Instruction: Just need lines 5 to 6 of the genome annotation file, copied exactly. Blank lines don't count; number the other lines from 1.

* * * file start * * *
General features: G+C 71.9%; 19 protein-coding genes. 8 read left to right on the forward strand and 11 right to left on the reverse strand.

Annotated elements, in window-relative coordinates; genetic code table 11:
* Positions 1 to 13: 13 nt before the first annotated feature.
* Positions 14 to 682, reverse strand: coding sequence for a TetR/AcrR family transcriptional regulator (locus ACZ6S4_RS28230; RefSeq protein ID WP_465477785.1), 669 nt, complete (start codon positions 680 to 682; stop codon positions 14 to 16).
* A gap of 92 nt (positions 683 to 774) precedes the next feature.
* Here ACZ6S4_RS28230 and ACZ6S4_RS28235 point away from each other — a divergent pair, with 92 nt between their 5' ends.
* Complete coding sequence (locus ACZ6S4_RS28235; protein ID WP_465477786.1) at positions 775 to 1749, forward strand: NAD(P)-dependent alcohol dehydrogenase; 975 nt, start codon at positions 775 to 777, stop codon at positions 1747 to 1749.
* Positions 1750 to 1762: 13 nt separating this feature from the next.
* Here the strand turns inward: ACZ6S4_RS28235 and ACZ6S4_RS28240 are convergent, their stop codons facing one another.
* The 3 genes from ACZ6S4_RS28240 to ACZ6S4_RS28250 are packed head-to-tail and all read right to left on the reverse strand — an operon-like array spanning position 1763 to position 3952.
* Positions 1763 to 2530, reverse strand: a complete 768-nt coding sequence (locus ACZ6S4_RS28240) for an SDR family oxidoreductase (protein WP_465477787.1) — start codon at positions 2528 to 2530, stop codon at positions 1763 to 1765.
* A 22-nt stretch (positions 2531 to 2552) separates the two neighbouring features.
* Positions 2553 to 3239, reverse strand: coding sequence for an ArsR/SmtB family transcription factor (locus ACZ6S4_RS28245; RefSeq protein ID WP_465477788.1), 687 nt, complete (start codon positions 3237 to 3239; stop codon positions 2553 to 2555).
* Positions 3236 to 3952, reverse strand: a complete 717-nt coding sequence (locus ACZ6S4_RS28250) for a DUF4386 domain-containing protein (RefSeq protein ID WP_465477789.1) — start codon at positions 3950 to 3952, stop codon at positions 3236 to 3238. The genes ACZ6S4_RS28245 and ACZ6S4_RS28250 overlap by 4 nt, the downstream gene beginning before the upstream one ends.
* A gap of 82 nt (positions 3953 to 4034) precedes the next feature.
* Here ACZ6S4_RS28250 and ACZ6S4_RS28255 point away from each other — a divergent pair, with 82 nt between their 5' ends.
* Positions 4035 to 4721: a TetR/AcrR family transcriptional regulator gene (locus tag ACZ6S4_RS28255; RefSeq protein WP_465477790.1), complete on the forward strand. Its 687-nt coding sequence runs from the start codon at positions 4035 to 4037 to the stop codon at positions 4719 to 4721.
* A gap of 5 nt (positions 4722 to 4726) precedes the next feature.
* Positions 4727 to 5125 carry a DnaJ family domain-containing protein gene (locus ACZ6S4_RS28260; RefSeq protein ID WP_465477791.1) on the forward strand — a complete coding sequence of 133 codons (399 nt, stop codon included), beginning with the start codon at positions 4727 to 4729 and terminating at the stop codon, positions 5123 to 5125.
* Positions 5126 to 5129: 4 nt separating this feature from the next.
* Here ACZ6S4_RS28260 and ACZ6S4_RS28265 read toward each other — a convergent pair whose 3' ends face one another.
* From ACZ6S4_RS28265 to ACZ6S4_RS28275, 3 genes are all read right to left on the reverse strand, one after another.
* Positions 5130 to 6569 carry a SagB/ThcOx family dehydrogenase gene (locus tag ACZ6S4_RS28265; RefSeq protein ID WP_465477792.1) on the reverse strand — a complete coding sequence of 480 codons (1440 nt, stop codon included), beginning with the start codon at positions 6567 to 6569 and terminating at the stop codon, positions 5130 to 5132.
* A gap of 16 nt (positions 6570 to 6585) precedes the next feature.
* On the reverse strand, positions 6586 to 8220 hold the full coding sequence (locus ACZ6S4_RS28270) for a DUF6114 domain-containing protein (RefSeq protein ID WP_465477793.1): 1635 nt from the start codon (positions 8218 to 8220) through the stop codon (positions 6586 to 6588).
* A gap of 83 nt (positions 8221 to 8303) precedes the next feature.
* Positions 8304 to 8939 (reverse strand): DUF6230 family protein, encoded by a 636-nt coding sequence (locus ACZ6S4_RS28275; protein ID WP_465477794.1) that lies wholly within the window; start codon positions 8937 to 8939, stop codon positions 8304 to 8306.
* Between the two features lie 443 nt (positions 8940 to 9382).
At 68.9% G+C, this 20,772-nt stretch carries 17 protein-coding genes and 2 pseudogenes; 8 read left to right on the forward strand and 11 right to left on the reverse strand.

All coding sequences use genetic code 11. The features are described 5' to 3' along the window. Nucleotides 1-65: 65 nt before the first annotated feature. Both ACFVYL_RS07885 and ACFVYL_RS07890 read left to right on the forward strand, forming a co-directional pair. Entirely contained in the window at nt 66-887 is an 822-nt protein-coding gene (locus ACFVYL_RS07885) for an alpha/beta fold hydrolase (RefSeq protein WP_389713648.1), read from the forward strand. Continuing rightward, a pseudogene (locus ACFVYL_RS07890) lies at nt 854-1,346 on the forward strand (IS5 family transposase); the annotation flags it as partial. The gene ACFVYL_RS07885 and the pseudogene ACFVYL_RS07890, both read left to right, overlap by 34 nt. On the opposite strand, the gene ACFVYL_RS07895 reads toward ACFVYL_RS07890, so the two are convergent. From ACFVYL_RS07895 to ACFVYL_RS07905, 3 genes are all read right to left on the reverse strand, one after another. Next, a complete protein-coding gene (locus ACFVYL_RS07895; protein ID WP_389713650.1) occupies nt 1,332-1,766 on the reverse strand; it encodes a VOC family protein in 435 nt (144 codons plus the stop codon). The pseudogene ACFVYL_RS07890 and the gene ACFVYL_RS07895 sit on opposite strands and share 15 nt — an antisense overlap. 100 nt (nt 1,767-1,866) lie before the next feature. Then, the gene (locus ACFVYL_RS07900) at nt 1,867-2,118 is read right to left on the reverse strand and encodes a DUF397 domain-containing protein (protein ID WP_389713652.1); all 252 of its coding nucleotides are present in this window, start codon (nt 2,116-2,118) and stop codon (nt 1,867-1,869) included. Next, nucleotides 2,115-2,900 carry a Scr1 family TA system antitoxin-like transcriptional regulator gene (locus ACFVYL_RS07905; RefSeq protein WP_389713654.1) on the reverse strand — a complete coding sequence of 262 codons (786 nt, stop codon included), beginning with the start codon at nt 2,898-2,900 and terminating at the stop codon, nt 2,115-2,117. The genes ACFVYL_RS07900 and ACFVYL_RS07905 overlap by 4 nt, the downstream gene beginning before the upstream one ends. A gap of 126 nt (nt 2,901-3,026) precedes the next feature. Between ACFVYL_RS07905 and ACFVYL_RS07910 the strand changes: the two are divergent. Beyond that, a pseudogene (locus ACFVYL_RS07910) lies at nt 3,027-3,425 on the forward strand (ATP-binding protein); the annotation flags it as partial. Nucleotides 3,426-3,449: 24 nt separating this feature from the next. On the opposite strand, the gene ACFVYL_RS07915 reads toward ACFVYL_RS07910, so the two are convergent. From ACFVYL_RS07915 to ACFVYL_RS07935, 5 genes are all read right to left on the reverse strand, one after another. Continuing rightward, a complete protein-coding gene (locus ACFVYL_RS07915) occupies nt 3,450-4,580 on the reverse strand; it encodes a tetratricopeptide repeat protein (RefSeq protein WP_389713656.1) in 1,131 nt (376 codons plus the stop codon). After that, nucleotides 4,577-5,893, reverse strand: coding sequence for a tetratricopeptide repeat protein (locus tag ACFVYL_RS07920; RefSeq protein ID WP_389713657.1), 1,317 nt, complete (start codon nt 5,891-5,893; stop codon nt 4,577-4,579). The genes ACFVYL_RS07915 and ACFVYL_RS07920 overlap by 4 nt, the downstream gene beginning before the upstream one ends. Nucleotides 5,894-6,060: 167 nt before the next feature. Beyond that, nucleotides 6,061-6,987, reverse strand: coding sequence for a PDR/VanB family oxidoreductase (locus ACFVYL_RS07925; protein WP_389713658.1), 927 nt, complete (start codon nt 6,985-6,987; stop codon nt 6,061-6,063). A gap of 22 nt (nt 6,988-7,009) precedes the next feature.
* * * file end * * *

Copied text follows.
* A gap of 92 nt (positions 683 to 774) precedes the next feature.
* Here ACZ6S4_RS28230 and ACZ6S4_RS28235 point away from each other — a divergent pair, with 92 nt between their 5' ends.